Officials say stalemate puts I-526 completion in jeopardy

Contract negotiations for the completion of I-526 hit more snags.

Concern is growing that the future of the completion of Interstate 526 may be in jeopardy because nobody so far has agreed to cover cost overruns or legal fees that arise during the environmental permitting process.

The I-526 extension across Johns and James islands, which Charleston County Council approved in December 2012, has stalled for more than two years in the process of updating the project’s intergovernmental agreement, a three-party contract between Charleston County, the state Department of Transportation and the S.C. Transportation Infrastructure Bank.

State and county officials say the hold up is coming from the Infrastructure Bank, which so far has agreed to spend $558 million on the project, but is reluctant to agree to spend more.

“But everybody feels sure it will cost more than $558 million,” said DOT Commission Chairman Jim Rozier, who also serves on the bank’s board. “They need more money and the SIB has indicated they will not provide more money.”

Rozier also said that the bank will not cover the cost of lawsuits filed against the project in the environmental permitting process.

Those are some substantial roadblocks to completing the highway, Rozier said. “It baffles me as to how that’s going to happen.”

Debra Rountree, the bank’s director of operations, said the hold ups are all about money and who is responsible for overruns. “Nobody wants to say, ‘We’ll cover that.’”

She can’t predict when the contract process will move forward, she said. “Talks are continuing.”

The road project for years has pitted supporters, who say the project desperately is needed for safety and to alleviate traffic, against opponents, who say it will promote development and bring in more traffic than it would alleviate. They also said the money would be better spent on other road projects that are ranked as high priorities.

In the initial $420 million project contract, Charleston County was the project’s sponsor, the DOT was responsible for building the road, and the S.C. Transportation Infrastructure Bank was responsible for paying for it. But the contract must be updated because the estimated cost of the road has increased, and the county wants more control over building it.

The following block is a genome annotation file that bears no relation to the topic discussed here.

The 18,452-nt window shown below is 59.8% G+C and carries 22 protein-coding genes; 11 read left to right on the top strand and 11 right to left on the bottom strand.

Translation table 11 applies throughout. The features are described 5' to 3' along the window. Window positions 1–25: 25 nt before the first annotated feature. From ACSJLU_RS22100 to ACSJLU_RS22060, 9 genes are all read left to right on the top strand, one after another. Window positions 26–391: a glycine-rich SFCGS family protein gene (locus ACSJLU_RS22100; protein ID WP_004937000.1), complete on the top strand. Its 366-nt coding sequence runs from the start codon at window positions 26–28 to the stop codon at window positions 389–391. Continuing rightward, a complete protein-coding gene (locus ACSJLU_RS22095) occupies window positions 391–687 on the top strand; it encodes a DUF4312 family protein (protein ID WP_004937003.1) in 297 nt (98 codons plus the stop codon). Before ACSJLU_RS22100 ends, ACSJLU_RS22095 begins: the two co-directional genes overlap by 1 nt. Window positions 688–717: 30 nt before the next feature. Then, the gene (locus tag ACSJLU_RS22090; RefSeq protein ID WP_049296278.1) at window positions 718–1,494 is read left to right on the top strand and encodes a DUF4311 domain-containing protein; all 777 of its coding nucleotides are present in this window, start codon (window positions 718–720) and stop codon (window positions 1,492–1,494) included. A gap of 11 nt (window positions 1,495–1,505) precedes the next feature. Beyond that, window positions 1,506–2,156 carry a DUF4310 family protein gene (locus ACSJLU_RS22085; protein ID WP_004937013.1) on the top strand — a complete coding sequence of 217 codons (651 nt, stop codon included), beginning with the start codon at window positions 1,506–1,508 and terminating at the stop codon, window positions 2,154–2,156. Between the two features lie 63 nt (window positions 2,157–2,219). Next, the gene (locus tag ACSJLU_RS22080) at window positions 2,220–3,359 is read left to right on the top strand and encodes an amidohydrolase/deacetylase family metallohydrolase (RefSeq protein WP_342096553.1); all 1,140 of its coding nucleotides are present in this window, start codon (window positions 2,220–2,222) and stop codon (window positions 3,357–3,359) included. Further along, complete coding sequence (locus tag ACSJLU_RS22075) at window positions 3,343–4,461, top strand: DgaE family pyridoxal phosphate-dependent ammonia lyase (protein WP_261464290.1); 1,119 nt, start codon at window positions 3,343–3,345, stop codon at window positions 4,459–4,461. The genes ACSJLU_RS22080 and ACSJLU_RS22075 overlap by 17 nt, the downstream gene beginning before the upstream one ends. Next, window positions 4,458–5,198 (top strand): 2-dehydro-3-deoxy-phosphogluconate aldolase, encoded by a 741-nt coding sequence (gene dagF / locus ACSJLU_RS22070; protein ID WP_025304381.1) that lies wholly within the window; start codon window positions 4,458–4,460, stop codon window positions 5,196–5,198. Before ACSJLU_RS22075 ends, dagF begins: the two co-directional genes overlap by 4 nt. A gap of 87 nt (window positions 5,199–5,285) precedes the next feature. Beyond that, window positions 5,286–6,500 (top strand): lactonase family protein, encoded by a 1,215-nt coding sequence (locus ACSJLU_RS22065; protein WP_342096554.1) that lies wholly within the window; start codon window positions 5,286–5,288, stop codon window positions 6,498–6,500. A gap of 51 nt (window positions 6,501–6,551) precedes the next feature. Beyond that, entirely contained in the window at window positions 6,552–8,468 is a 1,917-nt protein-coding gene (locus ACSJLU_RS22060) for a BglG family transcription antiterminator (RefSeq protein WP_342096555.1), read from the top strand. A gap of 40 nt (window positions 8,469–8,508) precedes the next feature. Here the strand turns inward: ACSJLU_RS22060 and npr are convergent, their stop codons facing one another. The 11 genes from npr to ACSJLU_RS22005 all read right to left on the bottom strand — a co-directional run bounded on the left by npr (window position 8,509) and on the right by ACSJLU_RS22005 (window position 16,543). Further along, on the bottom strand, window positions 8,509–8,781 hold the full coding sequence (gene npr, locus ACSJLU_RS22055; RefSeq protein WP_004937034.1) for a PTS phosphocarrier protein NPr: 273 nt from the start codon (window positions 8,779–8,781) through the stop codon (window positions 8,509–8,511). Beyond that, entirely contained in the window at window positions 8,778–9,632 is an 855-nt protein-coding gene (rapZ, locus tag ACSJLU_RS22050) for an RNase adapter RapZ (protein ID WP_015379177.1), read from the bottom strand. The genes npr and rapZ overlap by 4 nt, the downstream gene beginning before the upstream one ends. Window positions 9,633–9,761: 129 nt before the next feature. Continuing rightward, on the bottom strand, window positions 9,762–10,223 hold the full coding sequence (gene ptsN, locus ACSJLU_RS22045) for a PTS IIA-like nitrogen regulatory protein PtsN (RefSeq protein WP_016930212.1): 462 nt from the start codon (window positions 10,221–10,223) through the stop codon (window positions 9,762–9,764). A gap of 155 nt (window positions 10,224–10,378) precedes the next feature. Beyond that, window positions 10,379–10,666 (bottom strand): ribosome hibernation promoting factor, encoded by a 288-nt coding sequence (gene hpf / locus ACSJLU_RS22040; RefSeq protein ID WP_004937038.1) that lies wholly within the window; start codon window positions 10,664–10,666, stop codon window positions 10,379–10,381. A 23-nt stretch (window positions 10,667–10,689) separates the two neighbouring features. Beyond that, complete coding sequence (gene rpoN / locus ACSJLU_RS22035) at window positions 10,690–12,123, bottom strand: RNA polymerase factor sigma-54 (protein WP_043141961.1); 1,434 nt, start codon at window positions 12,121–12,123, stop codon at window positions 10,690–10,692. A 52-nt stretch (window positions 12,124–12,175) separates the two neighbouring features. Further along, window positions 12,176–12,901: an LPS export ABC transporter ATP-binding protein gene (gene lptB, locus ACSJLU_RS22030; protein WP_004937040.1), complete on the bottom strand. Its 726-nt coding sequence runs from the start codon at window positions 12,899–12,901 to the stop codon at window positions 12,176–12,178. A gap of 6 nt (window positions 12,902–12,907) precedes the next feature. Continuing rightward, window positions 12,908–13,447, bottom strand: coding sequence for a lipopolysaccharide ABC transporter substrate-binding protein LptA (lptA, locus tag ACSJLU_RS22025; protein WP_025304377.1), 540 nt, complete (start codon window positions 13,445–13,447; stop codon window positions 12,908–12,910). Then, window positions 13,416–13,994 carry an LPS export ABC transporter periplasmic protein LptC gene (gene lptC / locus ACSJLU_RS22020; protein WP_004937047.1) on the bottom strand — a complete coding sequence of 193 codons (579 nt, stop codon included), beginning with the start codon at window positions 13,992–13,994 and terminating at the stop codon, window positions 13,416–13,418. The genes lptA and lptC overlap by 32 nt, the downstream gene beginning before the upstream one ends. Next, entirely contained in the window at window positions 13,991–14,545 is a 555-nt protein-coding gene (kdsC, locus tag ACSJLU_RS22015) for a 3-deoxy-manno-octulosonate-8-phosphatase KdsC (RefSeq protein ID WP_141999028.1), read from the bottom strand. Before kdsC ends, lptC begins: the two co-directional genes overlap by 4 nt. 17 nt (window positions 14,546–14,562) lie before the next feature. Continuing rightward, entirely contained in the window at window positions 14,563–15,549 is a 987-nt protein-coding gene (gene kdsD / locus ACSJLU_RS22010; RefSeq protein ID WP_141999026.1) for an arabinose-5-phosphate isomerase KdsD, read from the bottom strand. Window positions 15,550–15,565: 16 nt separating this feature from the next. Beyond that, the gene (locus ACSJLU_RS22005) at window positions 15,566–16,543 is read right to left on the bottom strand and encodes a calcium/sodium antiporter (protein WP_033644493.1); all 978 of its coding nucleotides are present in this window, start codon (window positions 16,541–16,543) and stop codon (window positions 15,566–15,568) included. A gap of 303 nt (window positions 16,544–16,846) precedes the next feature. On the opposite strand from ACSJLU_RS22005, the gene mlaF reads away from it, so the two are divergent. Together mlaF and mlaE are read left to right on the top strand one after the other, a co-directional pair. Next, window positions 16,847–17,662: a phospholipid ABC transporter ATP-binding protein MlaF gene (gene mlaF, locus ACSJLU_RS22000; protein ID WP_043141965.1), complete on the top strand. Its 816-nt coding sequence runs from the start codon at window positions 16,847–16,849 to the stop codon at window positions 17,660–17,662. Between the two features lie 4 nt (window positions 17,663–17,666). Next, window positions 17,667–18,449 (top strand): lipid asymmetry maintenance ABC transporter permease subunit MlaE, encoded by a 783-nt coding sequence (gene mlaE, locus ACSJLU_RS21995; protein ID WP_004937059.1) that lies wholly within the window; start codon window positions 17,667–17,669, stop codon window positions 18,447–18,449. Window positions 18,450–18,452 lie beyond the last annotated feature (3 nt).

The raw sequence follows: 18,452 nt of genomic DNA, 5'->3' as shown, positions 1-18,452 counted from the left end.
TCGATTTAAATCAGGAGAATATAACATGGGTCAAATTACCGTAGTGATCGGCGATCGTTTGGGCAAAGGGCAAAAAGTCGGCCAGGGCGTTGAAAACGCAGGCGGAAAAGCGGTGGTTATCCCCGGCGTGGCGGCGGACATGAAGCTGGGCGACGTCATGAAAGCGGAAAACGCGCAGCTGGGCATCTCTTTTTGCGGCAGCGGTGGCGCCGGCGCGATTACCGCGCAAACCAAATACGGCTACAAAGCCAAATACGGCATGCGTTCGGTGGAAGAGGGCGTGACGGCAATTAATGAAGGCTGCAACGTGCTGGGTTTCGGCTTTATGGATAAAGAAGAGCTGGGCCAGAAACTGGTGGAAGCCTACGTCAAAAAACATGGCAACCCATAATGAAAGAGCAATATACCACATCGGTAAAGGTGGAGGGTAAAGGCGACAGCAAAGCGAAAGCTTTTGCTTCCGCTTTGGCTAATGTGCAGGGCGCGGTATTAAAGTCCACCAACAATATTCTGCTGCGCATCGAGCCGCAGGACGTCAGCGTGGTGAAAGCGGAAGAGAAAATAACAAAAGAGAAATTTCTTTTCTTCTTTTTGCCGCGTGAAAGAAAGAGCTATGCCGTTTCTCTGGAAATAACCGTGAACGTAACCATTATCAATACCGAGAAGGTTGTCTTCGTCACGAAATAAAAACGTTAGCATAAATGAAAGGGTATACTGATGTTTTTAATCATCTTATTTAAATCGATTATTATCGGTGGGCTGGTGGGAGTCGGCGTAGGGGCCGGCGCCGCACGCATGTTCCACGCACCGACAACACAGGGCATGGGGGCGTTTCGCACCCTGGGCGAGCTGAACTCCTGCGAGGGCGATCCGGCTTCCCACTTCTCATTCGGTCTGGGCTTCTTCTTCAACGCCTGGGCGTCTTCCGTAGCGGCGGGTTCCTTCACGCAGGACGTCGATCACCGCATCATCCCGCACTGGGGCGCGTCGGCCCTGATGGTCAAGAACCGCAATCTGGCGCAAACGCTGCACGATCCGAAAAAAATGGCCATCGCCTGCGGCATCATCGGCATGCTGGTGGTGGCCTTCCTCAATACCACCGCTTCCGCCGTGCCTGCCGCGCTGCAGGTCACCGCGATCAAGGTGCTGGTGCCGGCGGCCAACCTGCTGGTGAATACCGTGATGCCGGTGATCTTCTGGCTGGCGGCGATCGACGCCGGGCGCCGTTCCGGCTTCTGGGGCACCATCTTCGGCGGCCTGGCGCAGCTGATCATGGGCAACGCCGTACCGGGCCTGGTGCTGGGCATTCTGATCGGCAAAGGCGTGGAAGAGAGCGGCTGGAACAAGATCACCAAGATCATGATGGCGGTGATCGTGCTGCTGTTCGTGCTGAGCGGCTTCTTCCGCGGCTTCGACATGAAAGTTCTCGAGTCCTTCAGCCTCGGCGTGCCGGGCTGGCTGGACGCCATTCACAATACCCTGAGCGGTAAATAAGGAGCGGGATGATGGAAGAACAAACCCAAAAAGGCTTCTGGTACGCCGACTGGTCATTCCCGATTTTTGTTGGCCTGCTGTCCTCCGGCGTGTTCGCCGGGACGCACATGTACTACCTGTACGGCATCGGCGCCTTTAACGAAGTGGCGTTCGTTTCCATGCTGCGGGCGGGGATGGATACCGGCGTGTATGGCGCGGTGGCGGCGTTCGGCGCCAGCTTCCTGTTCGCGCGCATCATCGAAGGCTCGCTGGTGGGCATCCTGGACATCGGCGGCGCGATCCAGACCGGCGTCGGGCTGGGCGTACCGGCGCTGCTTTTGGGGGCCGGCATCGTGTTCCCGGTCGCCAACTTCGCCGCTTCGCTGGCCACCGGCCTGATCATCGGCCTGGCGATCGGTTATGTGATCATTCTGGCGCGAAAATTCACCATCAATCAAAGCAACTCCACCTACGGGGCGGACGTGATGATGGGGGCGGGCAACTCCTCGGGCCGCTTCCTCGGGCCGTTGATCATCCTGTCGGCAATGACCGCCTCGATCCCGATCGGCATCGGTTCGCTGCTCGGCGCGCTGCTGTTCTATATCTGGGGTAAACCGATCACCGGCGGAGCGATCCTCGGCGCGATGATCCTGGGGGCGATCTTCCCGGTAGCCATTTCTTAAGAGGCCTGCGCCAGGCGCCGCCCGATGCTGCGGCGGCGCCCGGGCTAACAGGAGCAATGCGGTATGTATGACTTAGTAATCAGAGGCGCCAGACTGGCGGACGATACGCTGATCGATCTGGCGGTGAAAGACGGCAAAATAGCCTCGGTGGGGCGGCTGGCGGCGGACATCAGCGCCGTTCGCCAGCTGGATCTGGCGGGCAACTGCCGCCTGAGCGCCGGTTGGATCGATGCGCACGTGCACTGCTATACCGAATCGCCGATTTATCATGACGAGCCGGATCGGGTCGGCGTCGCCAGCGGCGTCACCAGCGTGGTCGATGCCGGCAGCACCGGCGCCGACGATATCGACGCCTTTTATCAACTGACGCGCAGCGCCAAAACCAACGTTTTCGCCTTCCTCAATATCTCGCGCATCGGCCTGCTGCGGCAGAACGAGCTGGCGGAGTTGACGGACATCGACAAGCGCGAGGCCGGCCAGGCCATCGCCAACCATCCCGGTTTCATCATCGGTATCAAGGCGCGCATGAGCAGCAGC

“Whoever adopts the project will be getting sued,” said state Rep. Chip Limehouse, R-Charleston, a member of the bank’s board. “In my opinion, that’s a fact.”

Limehouse said the bank board in the fall approved new guidelines which stated it no longer will cover the cost of initial engineering work or litigation over permits.

“We’re interested in building roads and infrastructure,” Limehouse said, “not jumping into every fight that comes along.”

Bank board member Joe Taylor said he doesn’t think anybody can estimate with any accuracy how much those legal fees might cost. “It could be moderate. It could be a lot,” he said.

There often are people or groups who try to stop a project by threatening litigation, he said. “The question is how expensive is someone going to try to make it.”

Charleston County Council Chairman Elliott Summey, who strongly supports the project, said the county will not agree to cover the cost of project overruns or legal fees related to the environmental permit process. “No, no, no,” Summey said.

Those are project costs and should be covered by the bank, he said. “If the SIB pulled the plug (on I-526), they would be in default” on the original contract, he said.

But Summey said, “quality-of-life costs” would fall to the county. Those are costs associated with amendments initiated by Councilwoman Anna Johnson when the project was approved.

In one of those amendments, Council voted to consider claims of people who live within 1,000 feet of the road for a drop in the value of their property. Already, 64 county property owners have submitted claims for compensation totaling $8.47 million.

Myles Maland, a project manager for the Coastal Conservation League, a group strongly opposed to the project, said his group hopes the money could instead be used for high-priority projects, such as airport connector roads and improvements to I-26. “In every conversation I have had, the SIB is not going to give the (I-526) project more money. I-526 has reached a dead end.”

Reach Diane Knich at 843-937-5491 or on Twitter at @dianeknich.